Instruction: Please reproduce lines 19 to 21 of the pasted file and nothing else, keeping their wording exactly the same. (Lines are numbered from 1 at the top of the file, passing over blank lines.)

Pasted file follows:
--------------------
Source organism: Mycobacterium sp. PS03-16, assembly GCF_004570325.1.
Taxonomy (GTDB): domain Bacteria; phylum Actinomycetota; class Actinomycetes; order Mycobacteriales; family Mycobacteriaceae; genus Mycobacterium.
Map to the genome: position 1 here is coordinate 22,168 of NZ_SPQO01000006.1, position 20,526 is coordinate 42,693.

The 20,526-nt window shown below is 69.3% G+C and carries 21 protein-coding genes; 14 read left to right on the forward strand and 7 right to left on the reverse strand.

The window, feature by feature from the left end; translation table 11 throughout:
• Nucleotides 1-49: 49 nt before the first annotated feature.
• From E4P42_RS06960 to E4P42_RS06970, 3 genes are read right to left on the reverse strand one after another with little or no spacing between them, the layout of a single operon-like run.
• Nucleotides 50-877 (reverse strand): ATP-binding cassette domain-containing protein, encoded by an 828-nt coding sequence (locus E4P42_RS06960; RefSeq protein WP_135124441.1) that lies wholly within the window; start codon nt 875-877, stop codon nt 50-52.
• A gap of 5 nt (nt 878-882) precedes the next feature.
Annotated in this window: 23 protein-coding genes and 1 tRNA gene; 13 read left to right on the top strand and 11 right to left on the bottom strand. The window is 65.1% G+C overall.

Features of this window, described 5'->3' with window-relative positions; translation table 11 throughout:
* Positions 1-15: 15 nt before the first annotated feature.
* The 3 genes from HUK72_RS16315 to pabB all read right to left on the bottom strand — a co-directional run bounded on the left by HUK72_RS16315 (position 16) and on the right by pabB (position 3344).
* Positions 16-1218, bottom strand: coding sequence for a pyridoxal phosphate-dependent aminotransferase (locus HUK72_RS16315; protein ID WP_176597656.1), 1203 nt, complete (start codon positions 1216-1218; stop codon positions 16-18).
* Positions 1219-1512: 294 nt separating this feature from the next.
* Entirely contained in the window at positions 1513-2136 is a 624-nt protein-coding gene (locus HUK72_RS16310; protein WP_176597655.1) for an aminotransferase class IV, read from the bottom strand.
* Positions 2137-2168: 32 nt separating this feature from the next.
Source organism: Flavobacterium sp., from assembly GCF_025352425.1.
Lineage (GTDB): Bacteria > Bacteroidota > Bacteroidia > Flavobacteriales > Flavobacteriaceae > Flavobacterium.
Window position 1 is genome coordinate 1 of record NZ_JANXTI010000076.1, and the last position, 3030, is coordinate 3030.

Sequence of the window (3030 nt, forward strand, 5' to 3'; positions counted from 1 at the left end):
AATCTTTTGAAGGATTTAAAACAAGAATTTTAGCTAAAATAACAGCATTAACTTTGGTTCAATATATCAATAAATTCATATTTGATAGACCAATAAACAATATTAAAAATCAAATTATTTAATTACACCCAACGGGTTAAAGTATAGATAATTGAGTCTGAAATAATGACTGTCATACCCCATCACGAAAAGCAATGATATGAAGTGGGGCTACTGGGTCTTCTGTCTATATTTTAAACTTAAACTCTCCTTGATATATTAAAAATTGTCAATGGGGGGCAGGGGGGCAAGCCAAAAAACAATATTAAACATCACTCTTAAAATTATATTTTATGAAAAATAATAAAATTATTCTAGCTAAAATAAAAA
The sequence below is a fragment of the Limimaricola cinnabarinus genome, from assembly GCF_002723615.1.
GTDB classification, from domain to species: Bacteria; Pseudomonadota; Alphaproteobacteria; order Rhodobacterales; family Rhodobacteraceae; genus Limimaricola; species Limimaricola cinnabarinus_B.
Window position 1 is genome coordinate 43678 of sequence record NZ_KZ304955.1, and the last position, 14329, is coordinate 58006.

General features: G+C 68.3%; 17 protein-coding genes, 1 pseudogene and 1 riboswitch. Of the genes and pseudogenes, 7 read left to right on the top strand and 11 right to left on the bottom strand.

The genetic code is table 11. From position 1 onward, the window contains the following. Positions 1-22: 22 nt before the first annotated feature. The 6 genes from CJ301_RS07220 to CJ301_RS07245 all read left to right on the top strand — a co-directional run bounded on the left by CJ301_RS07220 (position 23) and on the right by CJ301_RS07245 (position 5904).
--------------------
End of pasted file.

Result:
Lineage (GTDB): Bacteria > Bacteroidota > Bacteroidia > Flavobacteriales > Flavobacteriaceae > Flavobacterium.
Window position 1 is genome coordinate 1 of record NZ_JANXTI010000076.1, and the last position, 3030, is coordinate 3030.

Sequence of the window (3030 nt, forward strand, 5' to 3'; positions counted from 1 at the left end):